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The airborne laser is an experimental weapon. It does not have the range as in those nice animations, yet. So for it to engage the rocket it would have had to be deployed within less than 1000 miles. I really doubt they deployed it outside the us to counter the scheduled launch.



posted on Apr, 15 2012 @ 08:39 AM
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Tricky stuff this. Consider that the regional powers and we would actually want the launch to go forward so we could better guage North Korea's compentency in this very technical and technology-demanding arena. This might also inform us as to the potential value of their exporting such knowledge. It is also probably true that we could adversly affect any single launch of any vehicle of any state anywhere in the world at any time.



posted on Apr, 15 2012 @ 08:44 AM
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Originally posted by CynicalWabbit
reply to post by haven123
 


A couple of problems with the US destroying the NK missile with an ALS (Airborne Laser System), There is only one prototype plane and it was sent to the boneyard in February, 2012 and in 2010 The Defense Department dropped funding of the project.



After they spent that much money on it, I seriously doubt it. The CIA probably took over from there and is using it today. They know missile defense pisses off the Russian publicly so to cool things down they scrap it publicly and put the CIA in charge just like they did with the SR-71 and the rest of the advanced planes we have rumbling the sky's today.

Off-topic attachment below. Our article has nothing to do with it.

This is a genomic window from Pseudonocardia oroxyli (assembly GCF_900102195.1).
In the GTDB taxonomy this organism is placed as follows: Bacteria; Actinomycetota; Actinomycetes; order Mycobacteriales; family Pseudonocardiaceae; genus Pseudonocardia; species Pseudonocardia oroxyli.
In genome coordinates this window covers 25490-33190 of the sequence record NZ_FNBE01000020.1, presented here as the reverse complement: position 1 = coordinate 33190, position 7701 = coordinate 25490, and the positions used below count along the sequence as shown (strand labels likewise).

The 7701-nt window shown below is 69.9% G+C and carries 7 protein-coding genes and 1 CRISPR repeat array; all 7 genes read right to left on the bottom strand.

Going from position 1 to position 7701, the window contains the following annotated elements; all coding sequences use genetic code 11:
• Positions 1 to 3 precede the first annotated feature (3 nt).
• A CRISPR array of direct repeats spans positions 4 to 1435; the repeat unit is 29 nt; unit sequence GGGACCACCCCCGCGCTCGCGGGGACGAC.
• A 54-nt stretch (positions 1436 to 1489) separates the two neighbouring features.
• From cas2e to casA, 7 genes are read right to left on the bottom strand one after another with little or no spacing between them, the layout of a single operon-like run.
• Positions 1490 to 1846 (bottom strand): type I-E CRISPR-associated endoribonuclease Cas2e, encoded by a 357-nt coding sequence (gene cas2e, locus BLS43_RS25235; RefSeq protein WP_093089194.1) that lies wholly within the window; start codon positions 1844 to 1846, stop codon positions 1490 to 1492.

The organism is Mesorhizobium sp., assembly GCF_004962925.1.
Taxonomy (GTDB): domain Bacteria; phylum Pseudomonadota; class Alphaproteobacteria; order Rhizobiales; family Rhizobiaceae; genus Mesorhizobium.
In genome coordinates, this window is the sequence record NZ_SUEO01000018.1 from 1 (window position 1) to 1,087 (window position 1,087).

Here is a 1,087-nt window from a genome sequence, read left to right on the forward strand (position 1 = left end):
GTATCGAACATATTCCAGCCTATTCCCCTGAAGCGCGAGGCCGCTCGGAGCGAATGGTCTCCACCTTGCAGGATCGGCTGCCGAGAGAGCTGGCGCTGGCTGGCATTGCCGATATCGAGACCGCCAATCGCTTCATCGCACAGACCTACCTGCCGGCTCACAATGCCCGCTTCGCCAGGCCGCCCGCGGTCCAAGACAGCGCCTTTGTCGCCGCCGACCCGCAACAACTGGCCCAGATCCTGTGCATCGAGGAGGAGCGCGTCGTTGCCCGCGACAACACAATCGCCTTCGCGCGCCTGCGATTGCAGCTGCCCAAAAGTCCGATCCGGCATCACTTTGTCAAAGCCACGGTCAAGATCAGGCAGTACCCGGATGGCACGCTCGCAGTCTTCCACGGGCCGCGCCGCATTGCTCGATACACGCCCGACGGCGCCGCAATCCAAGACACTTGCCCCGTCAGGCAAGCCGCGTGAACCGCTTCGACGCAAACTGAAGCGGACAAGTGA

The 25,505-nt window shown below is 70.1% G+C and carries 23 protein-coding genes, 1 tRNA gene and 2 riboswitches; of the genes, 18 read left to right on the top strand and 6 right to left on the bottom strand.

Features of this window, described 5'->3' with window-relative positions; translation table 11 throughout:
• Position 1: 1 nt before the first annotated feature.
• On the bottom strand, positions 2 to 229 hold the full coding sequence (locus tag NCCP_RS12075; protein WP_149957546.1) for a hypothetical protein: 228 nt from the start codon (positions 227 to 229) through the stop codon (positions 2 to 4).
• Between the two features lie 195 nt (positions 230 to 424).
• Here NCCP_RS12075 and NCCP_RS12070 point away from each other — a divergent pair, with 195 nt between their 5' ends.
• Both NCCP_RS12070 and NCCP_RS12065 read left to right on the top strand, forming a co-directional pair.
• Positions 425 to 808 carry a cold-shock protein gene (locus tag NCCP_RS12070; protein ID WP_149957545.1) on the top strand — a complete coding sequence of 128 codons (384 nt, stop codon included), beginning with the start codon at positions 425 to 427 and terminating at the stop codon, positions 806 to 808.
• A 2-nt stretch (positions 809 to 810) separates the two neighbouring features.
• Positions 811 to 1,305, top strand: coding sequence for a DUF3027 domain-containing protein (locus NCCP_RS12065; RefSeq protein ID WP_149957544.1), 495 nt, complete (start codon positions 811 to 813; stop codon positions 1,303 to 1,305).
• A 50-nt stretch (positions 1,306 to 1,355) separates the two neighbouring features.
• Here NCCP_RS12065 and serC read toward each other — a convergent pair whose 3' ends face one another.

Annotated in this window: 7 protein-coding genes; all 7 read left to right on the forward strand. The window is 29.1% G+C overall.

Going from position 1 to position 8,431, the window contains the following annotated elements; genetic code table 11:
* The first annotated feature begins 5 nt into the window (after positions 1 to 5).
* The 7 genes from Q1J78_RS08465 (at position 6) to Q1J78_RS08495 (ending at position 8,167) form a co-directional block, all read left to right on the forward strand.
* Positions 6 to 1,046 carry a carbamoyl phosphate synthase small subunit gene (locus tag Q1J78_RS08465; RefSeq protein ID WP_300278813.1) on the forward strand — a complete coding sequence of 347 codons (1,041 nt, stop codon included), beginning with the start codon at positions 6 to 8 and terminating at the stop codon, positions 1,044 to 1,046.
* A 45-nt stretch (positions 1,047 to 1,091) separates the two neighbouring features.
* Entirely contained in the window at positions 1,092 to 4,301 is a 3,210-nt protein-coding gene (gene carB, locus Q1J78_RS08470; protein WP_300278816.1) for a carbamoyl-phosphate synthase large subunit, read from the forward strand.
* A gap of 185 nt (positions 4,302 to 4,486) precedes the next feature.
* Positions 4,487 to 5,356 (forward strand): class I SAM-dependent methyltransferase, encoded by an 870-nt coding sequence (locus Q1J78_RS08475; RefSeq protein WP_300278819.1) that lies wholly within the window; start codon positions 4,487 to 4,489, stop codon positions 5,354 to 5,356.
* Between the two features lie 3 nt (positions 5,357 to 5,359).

posted on Apr, 15 2012 @ 09:43 AM
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reply to post by CynicalWabbit
 


yea how many years was the SR-71 about befor they anouned it existed,just one example



posted on Apr, 15 2012 @ 09:49 AM
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reply to post by CynicalWabbit
 

I didn't know the airborne laser was sent to the boneyard, however, I really doubt that this was the end result of the program. My guess is that it was an early prototype which was already obsolete.